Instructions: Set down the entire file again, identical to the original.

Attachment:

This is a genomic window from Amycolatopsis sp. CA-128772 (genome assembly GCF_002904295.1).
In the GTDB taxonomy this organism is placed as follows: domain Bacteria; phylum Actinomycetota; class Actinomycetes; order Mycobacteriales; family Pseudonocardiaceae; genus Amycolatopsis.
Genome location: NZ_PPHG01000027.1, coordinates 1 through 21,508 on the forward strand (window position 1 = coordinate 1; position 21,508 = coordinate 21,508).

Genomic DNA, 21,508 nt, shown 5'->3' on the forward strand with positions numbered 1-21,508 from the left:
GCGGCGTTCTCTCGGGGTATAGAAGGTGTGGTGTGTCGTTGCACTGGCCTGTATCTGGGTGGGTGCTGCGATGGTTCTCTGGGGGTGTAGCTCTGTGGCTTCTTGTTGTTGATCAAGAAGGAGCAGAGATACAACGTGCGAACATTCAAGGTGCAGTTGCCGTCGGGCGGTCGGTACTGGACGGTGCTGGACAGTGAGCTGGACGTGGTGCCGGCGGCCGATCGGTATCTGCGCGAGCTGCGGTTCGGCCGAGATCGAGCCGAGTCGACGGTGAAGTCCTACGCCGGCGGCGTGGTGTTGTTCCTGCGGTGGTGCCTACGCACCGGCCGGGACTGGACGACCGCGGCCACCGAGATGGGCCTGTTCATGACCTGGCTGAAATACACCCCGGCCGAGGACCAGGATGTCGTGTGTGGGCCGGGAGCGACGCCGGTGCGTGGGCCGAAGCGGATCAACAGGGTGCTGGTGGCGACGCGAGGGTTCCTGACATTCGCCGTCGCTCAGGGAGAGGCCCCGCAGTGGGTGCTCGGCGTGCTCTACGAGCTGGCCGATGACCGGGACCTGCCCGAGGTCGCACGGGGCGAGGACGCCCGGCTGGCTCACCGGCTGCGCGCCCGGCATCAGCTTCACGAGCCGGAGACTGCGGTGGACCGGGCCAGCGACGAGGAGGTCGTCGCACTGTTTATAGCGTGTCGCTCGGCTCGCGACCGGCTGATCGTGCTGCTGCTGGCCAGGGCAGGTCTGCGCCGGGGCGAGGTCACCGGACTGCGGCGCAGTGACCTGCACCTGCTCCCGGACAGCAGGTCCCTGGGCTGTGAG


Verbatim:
This is a genomic window from Amycolatopsis sp. CA-128772 (genome assembly GCF_002904295.1).
In the GTDB taxonomy this organism is placed as follows: domain Bacteria; phylum Actinomycetota; class Actinomycetes; order Mycobacteriales; family Pseudonocardiaceae; genus Amycolatopsis.
Genome location: NZ_PPHG01000027.1, coordinates 1 through 21,508 on the forward strand (window position 1 = coordinate 1; position 21,508 = coordinate 21,508).

Genomic DNA, 21,508 nt, shown 5'->3' on the forward strand with positions numbered 1-21,508 from the left:
GCGGCGTTCTCTCGGGGTATAGAAGGTGTGGTGTGTCGTTGCACTGGCCTGTATCTGGGTGGGTGCTGCGATGGTTCTCTGGGGGTGTAGCTCTGTGGCTTCTTGTTGTTGATCAAGAAGGAGCAGAGATACAACGTGCGAACATTCAAGGTGCAGTTGCCGTCGGGCGGTCGGTACTGGACGGTGCTGGACAGTGAGCTGGACGTGGTGCCGGCGGCCGATCGGTATCTGCGCGAGCTGCGGTTCGGCCGAGATCGAGCCGAGTCGACGGTGAAGTCCTACGCCGGCGGCGTGGTGTTGTTCCTGCGGTGGTGCCTACGCACCGGCCGGGACTGGACGACCGCGGCCACCGAGATGGGCCTGTTCATGACCTGGCTGAAATACACCCCGGCCGAGGACCAGGATGTCGTGTGTGGGCCGGGAGCGACGCCGGTGCGTGGGCCGAAGCGGATCAACAGGGTGCTGGTGGCGACGCGAGGGTTCCTGACATTCGCCGTCGCTCAGGGAGAGGCCCCGCAGTGGGTGCTCGGCGTGCTCTACGAGCTGGCCGATGACCGGGACCTGCCCGAGGTCGCACGGGGCGAGGACGCCCGGCTGGCTCACCGGCTGCGCGCCCGGCATCAGCTTCACGAGCCGGAGACTGCGGTGGACCGGGCCAGCGACGAGGAGGTCGTCGCACTGTTTATAGCGTGTCGCTCGGCTCGCGACCGGCTGATCGTGCTGCTGCTGGCCAGGGCAGGTCTGCGCCGGGGCGAGGTCACCGGACTGCGGCGCAGTGACCTGCACCTGCTCCCGGACAGCAGGTCCCTGGGCTGTGAG